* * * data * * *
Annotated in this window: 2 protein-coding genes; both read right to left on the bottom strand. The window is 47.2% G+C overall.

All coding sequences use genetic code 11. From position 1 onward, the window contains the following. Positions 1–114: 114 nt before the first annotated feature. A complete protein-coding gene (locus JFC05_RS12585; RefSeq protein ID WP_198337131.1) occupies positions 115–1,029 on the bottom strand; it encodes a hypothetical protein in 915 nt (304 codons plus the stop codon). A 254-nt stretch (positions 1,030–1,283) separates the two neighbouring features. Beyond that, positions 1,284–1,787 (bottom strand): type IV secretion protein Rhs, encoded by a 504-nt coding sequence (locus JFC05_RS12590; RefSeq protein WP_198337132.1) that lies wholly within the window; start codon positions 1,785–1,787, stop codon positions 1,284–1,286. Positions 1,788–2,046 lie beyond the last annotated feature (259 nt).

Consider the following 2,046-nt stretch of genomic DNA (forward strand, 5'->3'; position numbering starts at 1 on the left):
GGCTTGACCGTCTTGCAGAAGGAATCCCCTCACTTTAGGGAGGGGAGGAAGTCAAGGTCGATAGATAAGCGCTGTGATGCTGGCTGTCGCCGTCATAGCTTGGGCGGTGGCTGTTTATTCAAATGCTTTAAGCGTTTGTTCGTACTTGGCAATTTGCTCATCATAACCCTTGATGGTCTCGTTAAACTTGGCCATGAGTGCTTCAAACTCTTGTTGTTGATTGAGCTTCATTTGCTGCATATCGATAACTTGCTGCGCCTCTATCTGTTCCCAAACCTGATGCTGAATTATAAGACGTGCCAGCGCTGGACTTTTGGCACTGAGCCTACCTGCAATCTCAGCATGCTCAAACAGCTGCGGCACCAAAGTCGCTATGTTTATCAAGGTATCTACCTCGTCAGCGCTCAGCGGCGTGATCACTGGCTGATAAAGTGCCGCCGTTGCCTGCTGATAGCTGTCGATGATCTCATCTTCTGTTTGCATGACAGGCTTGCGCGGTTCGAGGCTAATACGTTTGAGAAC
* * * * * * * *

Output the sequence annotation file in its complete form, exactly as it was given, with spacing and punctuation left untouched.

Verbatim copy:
Annotated in this window: 2 protein-coding genes; both read right to left on the bottom strand. The window is 47.2% G+C overall.

All coding sequences use genetic code 11. From position 1 onward, the window contains the following. Positions 1–114: 114 nt before the first annotated feature. A complete protein-coding gene (locus JFC05_RS12585; RefSeq protein ID WP_198337131.1) occupies positions 115–1,029 on the bottom strand; it encodes a hypothetical protein in 915 nt (304 codons plus the stop codon). A 254-nt stretch (positions 1,030–1,283) separates the two neighbouring features. Beyond that, positions 1,284–1,787 (bottom strand): type IV secretion protein Rhs, encoded by a 504-nt coding sequence (locus JFC05_RS12590; RefSeq protein WP_198337132.1) that lies wholly within the window; start codon positions 1,785–1,787, stop codon positions 1,284–1,286. Positions 1,788–2,046 lie beyond the last annotated feature (259 nt).

Consider the following 2,046-nt stretch of genomic DNA (forward strand, 5'->3'; position numbering starts at 1 on the left):
GGCTTGACCGTCTTGCAGAAGGAATCCCCTCACTTTAGGGAGGGGAGGAAGTCAAGGTCGATAGATAAGCGCTGTGATGCTGGCTGTCGCCGTCATAGCTTGGGCGGTGGCTGTTTATTCAAATGCTTTAAGCGTTTGTTCGTACTTGGCAATTTGCTCATCATAACCCTTGATGGTCTCGTTAAACTTGGCCATGAGTGCTTCAAACTCTTGTTGTTGATTGAGCTTCATTTGCTGCATATCGATAACTTGCTGCGCCTCTATCTGTTCCCAAACCTGATGCTGAATTATAAGACGTGCCAGCGCTGGACTTTTGGCACTGAGCCTACCTGCAATCTCAGCATGCTCAAACAGCTGCGGCACCAAAGTCGCTATGTTTATCAAGGTATCTACCTCGTCAGCGCTCAGCGGCGTGATCACTGGCTGATAAAGTGCCGCCGTTGCCTGCTGATAGCTGTCGATGATCTCATCTTCTGTTTGCATGACAGGCTTGCGCGGTTCGAGGCTAATACGTTTGAGAAC